Milo (May 25/01)
As far as ultra low-budget horror movies go, Milo isn't bad. It's got a terrific opening sequence, some genuinely talented actors and a few decent scares.
As the movie opens, a group of young girls are accompanying the school weirdo, Milo, to his house. He's promised to show them the aborted fetuses that his father, an abortionist, keeps in jars. Of course, Milo is a tad insane, and quickly proceeds to murder one of the girls and maim another. Cut to the present, and the girl that was maimed returns to her hometown for the wedding of one of her friends, only to discover she died in a car crash. And get this, she's beginning to see Milo (who always sports a yellow slicker) running about town. Of course, her other friends begin dropping like flies and she quickly deduces that her visions are in fact real and Milo is on the loose.
Milo is a cut above most straight-to-video horror flicks mostly due to the performance of the lead actress, named Paula Cale. Unlike most actresses in these sorts of movies, Cale is actually fairly talented. Now, I'm not talking talent in the realm of Meryl Streep or something, but given the caliber of performer that usually appears in this sort of film, Cale is surprisingly effective. She appears frightened when required of her, and that on it's own is enough to merit accolades. Usually, a wisecrack is substituted for a scream, but not here. She appreciates the gravity of the situation.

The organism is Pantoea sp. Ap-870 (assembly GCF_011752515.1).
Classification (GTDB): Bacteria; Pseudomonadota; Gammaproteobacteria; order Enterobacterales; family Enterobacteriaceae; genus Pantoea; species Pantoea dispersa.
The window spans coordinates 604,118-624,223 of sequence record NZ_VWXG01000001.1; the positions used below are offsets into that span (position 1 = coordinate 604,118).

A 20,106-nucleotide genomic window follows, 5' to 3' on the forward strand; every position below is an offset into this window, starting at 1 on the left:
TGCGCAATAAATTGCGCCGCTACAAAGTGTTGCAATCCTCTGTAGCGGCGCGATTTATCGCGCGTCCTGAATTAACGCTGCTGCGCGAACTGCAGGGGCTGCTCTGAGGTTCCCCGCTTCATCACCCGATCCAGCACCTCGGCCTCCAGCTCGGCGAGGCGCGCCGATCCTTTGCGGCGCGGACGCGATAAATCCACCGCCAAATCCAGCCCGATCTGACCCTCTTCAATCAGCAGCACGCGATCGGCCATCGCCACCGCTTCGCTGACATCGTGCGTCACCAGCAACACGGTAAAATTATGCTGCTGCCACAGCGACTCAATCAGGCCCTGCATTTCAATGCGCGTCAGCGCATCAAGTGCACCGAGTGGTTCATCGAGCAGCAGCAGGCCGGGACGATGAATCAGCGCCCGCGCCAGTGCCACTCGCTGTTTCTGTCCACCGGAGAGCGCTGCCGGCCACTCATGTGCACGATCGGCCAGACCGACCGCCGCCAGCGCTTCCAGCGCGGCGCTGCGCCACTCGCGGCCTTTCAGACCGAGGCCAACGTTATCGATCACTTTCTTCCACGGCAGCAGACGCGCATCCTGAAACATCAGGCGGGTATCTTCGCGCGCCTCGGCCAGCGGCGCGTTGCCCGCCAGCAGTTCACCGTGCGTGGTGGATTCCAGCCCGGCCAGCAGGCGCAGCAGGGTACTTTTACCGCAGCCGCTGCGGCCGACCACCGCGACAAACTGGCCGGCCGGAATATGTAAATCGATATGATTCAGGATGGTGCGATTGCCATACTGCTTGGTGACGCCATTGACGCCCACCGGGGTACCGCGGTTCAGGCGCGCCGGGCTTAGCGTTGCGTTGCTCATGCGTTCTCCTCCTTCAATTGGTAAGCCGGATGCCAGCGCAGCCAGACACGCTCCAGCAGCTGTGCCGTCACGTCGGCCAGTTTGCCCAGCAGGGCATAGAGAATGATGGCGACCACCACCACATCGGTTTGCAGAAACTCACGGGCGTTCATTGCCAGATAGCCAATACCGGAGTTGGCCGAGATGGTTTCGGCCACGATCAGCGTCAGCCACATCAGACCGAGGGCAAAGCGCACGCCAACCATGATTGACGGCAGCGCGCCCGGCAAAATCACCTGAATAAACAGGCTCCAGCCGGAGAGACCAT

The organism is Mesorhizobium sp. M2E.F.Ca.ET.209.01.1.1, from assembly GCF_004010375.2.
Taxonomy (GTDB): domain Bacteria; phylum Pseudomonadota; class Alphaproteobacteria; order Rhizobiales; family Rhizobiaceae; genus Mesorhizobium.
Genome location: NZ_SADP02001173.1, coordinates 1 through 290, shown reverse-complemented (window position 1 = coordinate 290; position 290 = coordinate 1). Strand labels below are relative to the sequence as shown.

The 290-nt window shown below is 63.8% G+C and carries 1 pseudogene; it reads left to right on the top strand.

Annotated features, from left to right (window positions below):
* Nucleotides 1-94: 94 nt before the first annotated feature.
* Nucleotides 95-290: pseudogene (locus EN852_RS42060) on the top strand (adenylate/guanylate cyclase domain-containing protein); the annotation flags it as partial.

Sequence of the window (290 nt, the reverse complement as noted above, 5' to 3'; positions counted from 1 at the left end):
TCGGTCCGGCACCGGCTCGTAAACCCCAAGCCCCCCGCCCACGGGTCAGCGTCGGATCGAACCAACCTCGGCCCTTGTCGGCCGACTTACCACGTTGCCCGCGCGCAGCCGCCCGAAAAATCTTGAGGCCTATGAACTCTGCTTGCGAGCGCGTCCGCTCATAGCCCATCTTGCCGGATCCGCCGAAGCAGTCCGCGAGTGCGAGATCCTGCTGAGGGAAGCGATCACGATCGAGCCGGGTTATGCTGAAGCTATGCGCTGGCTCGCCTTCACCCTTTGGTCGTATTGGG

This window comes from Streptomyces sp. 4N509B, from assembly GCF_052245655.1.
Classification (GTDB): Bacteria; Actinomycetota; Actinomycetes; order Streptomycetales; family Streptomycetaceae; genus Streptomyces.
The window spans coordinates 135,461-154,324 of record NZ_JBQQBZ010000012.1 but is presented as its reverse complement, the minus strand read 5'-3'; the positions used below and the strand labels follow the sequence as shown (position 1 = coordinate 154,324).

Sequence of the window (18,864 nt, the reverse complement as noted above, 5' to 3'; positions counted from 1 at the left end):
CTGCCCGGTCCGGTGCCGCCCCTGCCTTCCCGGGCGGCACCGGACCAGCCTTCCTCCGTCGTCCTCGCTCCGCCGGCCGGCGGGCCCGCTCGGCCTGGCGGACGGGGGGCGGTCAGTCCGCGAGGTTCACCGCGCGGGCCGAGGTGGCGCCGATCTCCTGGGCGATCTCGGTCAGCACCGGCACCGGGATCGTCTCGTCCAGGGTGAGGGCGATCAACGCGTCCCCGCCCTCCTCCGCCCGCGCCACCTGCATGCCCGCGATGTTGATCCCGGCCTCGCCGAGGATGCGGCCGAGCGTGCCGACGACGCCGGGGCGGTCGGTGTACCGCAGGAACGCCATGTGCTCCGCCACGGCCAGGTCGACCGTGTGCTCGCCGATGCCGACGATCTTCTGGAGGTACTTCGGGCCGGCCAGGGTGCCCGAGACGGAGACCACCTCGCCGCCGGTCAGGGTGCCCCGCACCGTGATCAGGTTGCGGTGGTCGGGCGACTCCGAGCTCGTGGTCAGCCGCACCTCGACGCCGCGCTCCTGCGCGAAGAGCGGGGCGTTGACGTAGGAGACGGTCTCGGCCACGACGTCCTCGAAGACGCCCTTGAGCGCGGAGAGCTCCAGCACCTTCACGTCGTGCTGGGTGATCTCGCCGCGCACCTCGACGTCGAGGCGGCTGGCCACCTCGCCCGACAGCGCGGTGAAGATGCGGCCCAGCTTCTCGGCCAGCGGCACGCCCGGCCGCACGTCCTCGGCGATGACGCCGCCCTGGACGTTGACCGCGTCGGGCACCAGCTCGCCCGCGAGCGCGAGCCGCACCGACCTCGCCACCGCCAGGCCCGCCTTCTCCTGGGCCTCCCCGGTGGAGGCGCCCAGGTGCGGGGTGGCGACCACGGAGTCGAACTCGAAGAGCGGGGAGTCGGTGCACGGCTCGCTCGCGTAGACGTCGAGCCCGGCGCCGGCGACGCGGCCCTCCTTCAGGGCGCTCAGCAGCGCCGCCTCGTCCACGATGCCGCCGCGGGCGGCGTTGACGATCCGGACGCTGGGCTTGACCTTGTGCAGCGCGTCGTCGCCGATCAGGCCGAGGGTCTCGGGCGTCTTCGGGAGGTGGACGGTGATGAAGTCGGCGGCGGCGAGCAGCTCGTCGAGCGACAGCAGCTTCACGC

Which brings me to the biggest complaint I have of this movie (besides the silly storyline - I mean, c'mon. How did this kid survive two drownings and a stabbing? And why doesn't he age? I suppose they were setting this up to be a series, complete with an unstoppable, Jason-esque villain, but usually the first installment contains a modicum of logic), which is the kid playing Milo. I think they just hired this guy because of his cherubic face. I suppose they figured that he'd appear more evil if he looked like Cupid on a bad day. But this kid's idea of acting evil seems to be either scowling or screaming, or usually a combination of both.
Milo doesn't exactly raise the bar for the horror genre, but it doesn't give it a bad name either (Night Terrors, I'm looking in your direction).